i arrived on foot to finisterra, the end of the land, after walking for four days from santiago. the longest day was 35 km in the cold, wild wind and rain. for good measure. i have learned to meet this road where it is and to love all that the camino serves up. because, there are always the strange gifts after these storms. and i do not have the good words to describe what it was like for me to come to the place on the hill where i could see the sea for the first time after almost a year inland. i had almost forgotten the vastness of this ocean. funny thing is that it was there the whole time. while i stomped, staggered and shuffled my way along the long road, through fields of wheat and tops of mountains. the big blue had waited patiently for my return. when i landed on that beach, with my backpack still on my back, i wrote my name in the sand. do you see me, universe? it’s me. and i made it. … and then, on the last day of the year, i went to the spot where one year earlier i had buried the message in the bottle. the landscape had changed a lot in all of this time. i felt moments of despair when i thought i might not be able to find it. it is lost forever. then, i took a deep breath and laughed when i remembered that as a little girl, i always used to build my sand castles close to the waters edge. life is risky. this joke was one me. i heard a voice inside me say, go on, then. try again. so, i lined myself up with the old pine tree, the patch of rock, the big clump of seagrass. i began to dig. now, i know what pirates must have felt like when they hit that top of the treasure chest. i hooted and hollered like a maniac to the empty beach. woo, hoo! found it! there it was. i sat there in the grassy sand dunes with that letter for a long time. i looked each way down the long stretch of beach. maybe i was expecting to see ‘her’ walking up to me at any moment. shit, maybe she wasn’t going to show. deep breath. another. and then, with the sun shining down on my face and the soggy letter falling apart in my hand, i felt a wave of peace come over me. a sense of lightness. ah, ok. i get it. she was already here. and the ‘she’ is me. yes. i am here.

big old sun

i hustled the 3km up to the lighthouse. the sun was setting fast and i wasn’t sure i would make it in time. wait for me, old sun. in one hand, my trusty walking stick that i had received from that kind bird-watching hospitalera in jaca at the very beginning of my camino, in the other, the hole-y shirt that made me look like the loved-so-much skin horse in the children’s book the velveteen rabbit, and on my head, the warm cap that my dear dad had given me before my first camino almost seven years earlier. and with perfect timing, i found my place on the large stone that looked like a whale surfacing out of the sea. on the ground at my feet, the flames danced across the fabric of my old shirt, transforming its journey into ash and light. in front of me, a silhouette of a pilgrim who had walked for so many months from the czech republic performed his own ritual to the gods of salt and flame. he danced and cried out in what sounded to me like a native american chant. and there behind a large rock to my left, tucked in and out of sight, the pilgrim from texas sang a hebrew melody about a meeting with the angels. i was there in good company. and somehow, we harmonized together as i hummed my own little ditty by neil young. at the end of the earth on this last day of this most holy year, we sang that old sun to sleep.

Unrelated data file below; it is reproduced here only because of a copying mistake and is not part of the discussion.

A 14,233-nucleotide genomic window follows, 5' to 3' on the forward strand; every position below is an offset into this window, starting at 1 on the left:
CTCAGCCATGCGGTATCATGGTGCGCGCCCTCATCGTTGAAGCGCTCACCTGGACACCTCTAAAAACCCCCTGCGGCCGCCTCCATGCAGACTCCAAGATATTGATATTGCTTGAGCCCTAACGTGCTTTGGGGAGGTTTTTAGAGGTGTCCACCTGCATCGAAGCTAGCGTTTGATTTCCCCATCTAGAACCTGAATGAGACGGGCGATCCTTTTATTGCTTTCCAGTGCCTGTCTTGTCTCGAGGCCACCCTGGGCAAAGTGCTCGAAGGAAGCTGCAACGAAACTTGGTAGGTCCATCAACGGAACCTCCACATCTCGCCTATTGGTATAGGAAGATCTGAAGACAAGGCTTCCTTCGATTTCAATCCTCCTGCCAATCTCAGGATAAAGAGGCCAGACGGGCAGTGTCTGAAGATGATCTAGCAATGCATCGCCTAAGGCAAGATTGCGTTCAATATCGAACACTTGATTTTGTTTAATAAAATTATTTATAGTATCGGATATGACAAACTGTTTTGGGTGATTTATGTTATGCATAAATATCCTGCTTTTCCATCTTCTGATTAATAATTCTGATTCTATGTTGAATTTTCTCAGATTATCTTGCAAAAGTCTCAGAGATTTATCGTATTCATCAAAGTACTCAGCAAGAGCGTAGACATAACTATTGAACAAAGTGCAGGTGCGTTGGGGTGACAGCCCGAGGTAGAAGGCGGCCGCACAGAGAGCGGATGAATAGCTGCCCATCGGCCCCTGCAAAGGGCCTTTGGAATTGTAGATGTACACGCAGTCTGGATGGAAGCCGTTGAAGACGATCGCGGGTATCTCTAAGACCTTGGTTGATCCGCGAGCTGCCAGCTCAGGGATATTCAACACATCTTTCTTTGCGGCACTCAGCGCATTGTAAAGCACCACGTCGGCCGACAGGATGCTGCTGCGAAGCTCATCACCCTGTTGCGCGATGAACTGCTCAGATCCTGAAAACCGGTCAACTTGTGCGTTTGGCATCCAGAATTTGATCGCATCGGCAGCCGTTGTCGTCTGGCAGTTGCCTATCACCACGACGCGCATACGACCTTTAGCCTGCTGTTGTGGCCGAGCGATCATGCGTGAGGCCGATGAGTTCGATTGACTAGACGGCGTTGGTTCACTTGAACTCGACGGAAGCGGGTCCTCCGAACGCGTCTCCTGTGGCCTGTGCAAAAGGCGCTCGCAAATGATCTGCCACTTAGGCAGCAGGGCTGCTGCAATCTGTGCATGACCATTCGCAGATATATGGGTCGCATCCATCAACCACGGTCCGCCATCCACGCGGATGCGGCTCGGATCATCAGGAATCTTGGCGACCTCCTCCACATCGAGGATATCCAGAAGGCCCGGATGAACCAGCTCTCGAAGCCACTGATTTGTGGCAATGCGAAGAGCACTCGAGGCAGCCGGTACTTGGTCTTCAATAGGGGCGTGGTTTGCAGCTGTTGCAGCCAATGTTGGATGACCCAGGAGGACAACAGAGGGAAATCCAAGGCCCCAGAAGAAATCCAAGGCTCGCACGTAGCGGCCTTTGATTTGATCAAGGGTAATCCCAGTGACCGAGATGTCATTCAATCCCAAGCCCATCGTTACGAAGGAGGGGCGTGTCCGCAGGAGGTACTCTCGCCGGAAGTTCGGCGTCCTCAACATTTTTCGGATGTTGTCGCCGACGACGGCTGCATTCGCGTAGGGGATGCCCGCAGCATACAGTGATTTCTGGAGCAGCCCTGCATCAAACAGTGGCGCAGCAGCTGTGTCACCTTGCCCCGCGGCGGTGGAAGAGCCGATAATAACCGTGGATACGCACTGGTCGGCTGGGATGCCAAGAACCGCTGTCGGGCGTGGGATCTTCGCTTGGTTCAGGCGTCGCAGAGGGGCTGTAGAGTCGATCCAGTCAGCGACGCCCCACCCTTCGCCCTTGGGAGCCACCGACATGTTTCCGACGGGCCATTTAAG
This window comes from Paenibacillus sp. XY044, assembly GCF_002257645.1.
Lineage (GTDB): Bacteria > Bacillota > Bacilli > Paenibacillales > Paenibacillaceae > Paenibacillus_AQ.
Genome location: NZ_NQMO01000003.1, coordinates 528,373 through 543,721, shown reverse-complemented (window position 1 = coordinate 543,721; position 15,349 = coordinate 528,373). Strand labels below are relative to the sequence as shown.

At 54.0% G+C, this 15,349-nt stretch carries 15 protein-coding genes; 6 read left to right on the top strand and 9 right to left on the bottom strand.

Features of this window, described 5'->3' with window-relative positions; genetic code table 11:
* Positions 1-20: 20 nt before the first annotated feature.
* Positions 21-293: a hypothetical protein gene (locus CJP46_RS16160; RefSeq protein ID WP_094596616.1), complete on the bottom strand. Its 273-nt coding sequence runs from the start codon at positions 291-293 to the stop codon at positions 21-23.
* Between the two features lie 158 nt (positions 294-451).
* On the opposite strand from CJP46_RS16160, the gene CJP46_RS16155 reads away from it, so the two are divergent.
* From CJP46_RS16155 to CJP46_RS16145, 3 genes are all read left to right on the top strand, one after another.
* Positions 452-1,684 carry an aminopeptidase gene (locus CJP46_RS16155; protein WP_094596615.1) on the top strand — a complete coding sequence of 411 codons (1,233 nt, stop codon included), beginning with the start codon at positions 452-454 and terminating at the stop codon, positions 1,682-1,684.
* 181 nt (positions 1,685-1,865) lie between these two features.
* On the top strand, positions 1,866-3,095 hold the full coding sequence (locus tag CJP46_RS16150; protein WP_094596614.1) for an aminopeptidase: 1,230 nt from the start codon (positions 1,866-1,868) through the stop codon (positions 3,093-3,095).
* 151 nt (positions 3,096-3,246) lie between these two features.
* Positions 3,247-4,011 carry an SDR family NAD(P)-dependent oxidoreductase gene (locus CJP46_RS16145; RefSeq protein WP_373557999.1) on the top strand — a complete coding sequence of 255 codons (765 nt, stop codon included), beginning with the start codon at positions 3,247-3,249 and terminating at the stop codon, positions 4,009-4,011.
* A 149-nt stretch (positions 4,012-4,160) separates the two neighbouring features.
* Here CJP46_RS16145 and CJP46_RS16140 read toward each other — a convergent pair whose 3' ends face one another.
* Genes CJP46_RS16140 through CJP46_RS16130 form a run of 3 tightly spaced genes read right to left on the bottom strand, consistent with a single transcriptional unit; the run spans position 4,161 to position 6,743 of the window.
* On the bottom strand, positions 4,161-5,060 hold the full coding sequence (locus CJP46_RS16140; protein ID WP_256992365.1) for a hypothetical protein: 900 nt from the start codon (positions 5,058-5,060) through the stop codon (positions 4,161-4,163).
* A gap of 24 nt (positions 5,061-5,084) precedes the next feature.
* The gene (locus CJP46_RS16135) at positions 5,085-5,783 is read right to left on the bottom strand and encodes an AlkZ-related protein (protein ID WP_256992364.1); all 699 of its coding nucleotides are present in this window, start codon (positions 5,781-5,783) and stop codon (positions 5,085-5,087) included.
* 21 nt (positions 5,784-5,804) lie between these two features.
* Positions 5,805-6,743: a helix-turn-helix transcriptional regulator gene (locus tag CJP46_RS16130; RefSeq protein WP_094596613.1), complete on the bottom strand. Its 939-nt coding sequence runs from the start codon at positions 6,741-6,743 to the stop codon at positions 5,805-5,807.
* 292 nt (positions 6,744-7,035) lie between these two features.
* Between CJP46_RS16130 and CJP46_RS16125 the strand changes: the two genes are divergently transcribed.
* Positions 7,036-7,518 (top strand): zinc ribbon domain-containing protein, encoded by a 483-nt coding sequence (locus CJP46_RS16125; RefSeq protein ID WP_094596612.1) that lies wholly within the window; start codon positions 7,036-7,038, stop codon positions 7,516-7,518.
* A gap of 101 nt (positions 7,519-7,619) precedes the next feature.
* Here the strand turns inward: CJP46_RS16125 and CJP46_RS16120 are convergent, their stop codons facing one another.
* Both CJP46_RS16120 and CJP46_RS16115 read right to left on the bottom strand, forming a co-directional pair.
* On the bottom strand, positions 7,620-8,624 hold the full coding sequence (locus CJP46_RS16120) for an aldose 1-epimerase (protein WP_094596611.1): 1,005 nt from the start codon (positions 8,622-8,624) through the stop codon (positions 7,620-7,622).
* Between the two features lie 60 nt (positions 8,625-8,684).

it will appear as does the poem to the poet

it has been a long story. i have done my best to be authentic and to share the beauty of a journey with you. to show, through my experience, what is possible when you make the decision to set out on your own road, a road to the soul. it is my greatest wish that you will find the courage to make your own way. that you come to understand that all things are possible and experience a deep knowing of how close we all are to what some might call miracles.

i arrived here to this road with very few things. only with the intention to keep my heart open and to hold all things loosely. as i sit here in this moment, i can hear the words of that old poet and the coffeehouse shaman reminding me of what lives within me and a name that contains the potential of who i could be.  who am i really? and what do i have to give to the world? and in the words of the man on the road, jack kerouac, one day i hope that i will find the right words. and they will be simple. until then …

ultreia. and namasté.

kundön neyjama. peregrina de la verdad. pilgrim of truth.

tear down this house

many demolitions are renovations. – rumi  (from tear down this house)

the last 100 km and the old dream.

somewhere around palas de rei, i found myself standing in front of a small house built of stone. i leaned on my trusty walking stick and shifted my weight back and forth to try to relieve the aching in my feet. you have to know that this house wasn’t anything special, really. parts of the roof had merged with the nature and was making its elegant crumble down. down. down. the hearty wood beams entwined with thick vines that patiently wrestling them to the ground. i stood there and looked at this little house. i looked for a long, long time.